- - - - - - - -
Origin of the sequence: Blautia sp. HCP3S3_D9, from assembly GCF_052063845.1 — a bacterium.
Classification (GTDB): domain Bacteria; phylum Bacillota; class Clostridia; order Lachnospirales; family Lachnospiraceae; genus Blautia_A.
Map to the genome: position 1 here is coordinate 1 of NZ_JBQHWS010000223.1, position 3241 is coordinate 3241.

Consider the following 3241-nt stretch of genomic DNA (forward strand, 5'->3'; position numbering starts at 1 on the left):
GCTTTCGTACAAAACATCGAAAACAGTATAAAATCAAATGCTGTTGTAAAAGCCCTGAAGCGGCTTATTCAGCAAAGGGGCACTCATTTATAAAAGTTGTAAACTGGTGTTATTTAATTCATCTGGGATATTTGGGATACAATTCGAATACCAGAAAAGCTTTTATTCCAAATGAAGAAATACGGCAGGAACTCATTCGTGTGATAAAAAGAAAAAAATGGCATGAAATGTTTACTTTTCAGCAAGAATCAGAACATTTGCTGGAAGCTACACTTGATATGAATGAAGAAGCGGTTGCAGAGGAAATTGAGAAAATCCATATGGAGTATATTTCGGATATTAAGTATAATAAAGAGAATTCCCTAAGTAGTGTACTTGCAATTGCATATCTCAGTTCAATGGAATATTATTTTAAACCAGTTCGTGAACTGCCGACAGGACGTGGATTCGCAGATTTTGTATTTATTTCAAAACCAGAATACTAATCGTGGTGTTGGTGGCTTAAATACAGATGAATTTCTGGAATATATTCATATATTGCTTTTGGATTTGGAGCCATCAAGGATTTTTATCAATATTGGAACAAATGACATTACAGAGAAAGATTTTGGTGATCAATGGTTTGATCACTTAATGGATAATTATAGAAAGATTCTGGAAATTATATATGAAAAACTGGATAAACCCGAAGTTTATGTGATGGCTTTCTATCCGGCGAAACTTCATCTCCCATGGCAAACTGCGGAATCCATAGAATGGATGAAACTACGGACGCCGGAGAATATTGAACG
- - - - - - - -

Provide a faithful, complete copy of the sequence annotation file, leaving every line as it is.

Origin of the sequence: Blautia sp. HCP3S3_D9, from assembly GCF_052063845.1 — a bacterium.
Classification (GTDB): domain Bacteria; phylum Bacillota; class Clostridia; order Lachnospirales; family Lachnospiraceae; genus Blautia_A.
Map to the genome: position 1 here is coordinate 1 of NZ_JBQHWS010000223.1, position 3241 is coordinate 3241.

Consider the following 3241-nt stretch of genomic DNA (forward strand, 5'->3'; position numbering starts at 1 on the left):
GCTTTCGTACAAAACATCGAAAACAGTATAAAATCAAATGCTGTTGTAAAAGCCCTGAAGCGGCTTATTCAGCAAAGGGGCACTCATTTATAAAAGTTGTAAACTGGTGTTATTTAATTCATCTGGGATATTTGGGATACAATTCGAATACCAGAAAAGCTTTTATTCCAAATGAAGAAATACGGCAGGAACTCATTCGTGTGATAAAAAGAAAAAAATGGCATGAAATGTTTACTTTTCAGCAAGAATCAGAACATTTGCTGGAAGCTACACTTGATATGAATGAAGAAGCGGTTGCAGAGGAAATTGAGAAAATCCATATGGAGTATATTTCGGATATTAAGTATAATAAAGAGAATTCCCTAAGTAGTGTACTTGCAATTGCATATCTCAGTTCAATGGAATATTATTTTAAACCAGTTCGTGAACTGCCGACAGGACGTGGATTCGCAGATTTTGTATTTATTTCAAAACCAGAATACTAATCGTGGTGTTGGTGGCTTAAATACAGATGAATTTCTGGAATATATTCATATATTGCTTTTGGATTTGGAGCCATCAAGGATTTTTATCAATATTGGAACAAATGACATTACAGAGAAAGATTTTGGTGATCAATGGTTTGATCACTTAATGGATAATTATAGAAAGATTCTGGAAATTATATATGAAAAACTGGATAAACCCGAAGTTTATGTGATGGCTTTCTATCCGGCGAAACTTCATCTCCCATGGCAAACTGCGGAATCCATAGAATGGATGAAACTACGGACGCCGGAGAATATTGAACG